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Christina Loguidice's picture

Is Gaming Addiction Different from Other Addictions?

I have been thinking about addictive behaviors lately. It seems almost everyone is addicted to something, whether coffee, cigarettes, food, alcohol, sex, shopping—you name it, and someone is addicted to it. Videogames are no exception, and as we all know, gaming is often blamed by the popular media for causing violence, deviant behaviors, obesity, and a host of other undesirable effects. A recent study published in Pediatrics by Iowa State University researchers that examined a little over 3000 schoolchildren in Singapore found that “Greater amounts of gaming, lower social competence, and greater impulsivity seemed to act as risk factors for becoming pathological gamers, whereas depression, anxiety, social phobias, and lower school performance seemed to act as outcomes of pathological gaming.” They note that their findings add to the discussion on whether gaming addiction is the same as other addictions.

This is certainly a complex issue. Unlike substance abuse, where we have a fairly good understanding of the chemical effects of these agents on the human body, researchers are just starting to examine the effects of videogames on the brain, both positive (eg, improving cognitive function) and negative (eg, potentially dangerous brain activity during gameplay), and there are many questions that remain to be answered. For example, do different games cause different types/levels of addictions? It would be interesting to know what types of games the schoolchildren who became pathological gamers played, which is something I could not determine from the study’s abstract. However, one videogame genre that is often blamed for causing addiction is the MMORPG. I have never played such games myself, but I know a few people who are or have been addicted to them. In each of these cases, the addiction started at a time when these individuals were vulnerable, so while such games are designed to be addictive to keep people coming back, there was already an underlying predisposition to this addiction. I believe that in these cases, the addiction would have manifested elsewhere had it not been to the MMORPG.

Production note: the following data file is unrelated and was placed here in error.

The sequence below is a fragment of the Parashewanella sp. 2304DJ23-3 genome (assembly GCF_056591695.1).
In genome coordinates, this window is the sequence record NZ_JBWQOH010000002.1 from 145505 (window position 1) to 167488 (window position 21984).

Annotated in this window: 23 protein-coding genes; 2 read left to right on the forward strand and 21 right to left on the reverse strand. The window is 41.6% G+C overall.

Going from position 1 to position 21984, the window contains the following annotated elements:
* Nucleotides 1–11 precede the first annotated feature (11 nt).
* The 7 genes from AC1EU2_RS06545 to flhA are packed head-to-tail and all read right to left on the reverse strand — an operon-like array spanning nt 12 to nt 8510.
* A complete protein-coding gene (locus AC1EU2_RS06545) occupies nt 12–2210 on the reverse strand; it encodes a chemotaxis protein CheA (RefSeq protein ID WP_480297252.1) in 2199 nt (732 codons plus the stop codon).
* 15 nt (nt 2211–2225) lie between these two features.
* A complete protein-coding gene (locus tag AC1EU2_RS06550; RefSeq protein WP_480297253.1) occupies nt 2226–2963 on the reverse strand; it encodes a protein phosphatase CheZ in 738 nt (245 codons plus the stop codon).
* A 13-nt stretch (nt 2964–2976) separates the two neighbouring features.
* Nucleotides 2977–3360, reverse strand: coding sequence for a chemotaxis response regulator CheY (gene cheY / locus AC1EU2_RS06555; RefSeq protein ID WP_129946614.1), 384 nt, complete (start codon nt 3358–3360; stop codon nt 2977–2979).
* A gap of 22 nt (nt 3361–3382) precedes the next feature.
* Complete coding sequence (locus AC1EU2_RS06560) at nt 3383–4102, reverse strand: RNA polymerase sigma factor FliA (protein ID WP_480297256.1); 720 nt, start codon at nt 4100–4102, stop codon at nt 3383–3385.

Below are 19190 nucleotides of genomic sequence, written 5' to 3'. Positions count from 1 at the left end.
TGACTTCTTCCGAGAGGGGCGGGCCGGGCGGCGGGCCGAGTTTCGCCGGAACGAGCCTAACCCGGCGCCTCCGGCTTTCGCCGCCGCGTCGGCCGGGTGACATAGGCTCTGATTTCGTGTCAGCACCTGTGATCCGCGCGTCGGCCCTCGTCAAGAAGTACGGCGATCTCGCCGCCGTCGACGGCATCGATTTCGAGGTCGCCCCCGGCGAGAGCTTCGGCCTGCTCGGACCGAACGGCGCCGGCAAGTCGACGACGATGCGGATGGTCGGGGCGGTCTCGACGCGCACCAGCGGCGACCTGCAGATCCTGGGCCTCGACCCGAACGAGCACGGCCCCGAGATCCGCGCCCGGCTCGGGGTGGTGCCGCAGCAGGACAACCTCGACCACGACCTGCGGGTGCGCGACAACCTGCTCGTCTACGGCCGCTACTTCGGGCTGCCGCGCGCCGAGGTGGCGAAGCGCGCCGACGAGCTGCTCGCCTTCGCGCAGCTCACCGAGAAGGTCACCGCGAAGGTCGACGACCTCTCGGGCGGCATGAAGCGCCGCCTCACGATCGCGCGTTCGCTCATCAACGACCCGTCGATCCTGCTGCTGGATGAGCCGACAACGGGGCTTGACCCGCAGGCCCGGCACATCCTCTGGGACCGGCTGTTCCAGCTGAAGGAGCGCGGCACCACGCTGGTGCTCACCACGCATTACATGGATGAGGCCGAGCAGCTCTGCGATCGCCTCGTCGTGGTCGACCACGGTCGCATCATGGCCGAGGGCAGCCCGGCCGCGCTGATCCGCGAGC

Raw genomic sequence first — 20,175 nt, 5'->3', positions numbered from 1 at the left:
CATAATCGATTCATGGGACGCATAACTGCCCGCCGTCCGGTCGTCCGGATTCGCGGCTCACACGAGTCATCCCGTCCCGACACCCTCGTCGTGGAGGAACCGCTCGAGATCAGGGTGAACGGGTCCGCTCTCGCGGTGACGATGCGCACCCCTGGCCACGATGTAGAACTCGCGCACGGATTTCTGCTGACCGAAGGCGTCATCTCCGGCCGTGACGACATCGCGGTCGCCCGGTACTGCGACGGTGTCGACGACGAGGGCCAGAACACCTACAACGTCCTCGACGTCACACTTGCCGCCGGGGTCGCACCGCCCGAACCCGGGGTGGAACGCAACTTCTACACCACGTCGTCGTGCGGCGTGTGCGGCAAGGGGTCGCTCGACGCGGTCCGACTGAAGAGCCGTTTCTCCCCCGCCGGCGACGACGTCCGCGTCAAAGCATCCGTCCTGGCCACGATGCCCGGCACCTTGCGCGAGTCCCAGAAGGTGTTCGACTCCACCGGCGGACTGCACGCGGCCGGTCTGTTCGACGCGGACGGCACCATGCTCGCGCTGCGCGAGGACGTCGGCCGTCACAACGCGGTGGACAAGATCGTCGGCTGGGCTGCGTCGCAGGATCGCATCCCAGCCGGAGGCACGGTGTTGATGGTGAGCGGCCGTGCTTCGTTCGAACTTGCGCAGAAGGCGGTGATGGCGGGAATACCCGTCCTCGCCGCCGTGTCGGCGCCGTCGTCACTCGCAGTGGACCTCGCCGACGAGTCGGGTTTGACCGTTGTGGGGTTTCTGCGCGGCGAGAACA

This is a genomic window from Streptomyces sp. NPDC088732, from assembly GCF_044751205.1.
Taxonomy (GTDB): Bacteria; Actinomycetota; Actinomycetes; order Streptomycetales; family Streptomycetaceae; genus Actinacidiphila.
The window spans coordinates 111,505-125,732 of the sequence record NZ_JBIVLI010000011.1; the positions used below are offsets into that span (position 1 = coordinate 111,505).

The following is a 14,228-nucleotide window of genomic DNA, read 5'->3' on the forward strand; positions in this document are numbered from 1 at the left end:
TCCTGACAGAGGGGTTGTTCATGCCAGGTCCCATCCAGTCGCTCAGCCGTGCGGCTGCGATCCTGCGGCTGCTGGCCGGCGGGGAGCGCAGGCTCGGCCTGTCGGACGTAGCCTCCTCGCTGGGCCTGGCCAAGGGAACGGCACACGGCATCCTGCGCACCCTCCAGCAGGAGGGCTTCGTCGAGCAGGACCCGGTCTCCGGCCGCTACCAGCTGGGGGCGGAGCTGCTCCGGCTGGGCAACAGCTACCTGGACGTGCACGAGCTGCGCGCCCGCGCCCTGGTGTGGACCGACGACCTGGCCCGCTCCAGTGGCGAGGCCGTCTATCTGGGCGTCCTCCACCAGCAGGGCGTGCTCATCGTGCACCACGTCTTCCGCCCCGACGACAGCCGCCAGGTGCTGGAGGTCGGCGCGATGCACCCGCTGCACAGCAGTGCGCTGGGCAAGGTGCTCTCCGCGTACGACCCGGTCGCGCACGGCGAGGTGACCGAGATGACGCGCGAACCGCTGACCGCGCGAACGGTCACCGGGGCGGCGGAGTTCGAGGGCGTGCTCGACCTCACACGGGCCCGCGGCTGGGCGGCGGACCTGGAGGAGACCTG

Are videogame addictions as harmful as other addictions? On some levels, I don’t think so. Most importantly, a pathological gamer’s addiction is unlikely to injure or kill another human being. The thought of a pathological gamer behind the wheel certainly does not frighten me, unless, of course, they challenged me to a game of Mario Kart. On the other hand, the addiction can still be incredibly injurious to the individual, leading to lack of employment, disrupted sleep-wake cycles, social awkwardness, isolation, low self-esteem, and a host of other problems, including depression. The Iowa researchers found that this cycle can last for years, which is something I have observed firsthand with someone who is very dear to me.

Of course, every addiction has to be treated on an individual basis and will have its own treatment protocols. That said, I don’t think it is the item of addiction that should be blamed. Videogames are often thrown under the proverbial bus, perhaps because it is easier to point fingers and to make blanket statements than to acknowledge the complexity of the problem. While we can make general observations and identify principles that may apply across the board, pathological gaming, as with any pathological problem, will have to be managed on a case-by-case basis that addresses the underlying problem(s) or vulnerability that both leads to and sustains the addiction.

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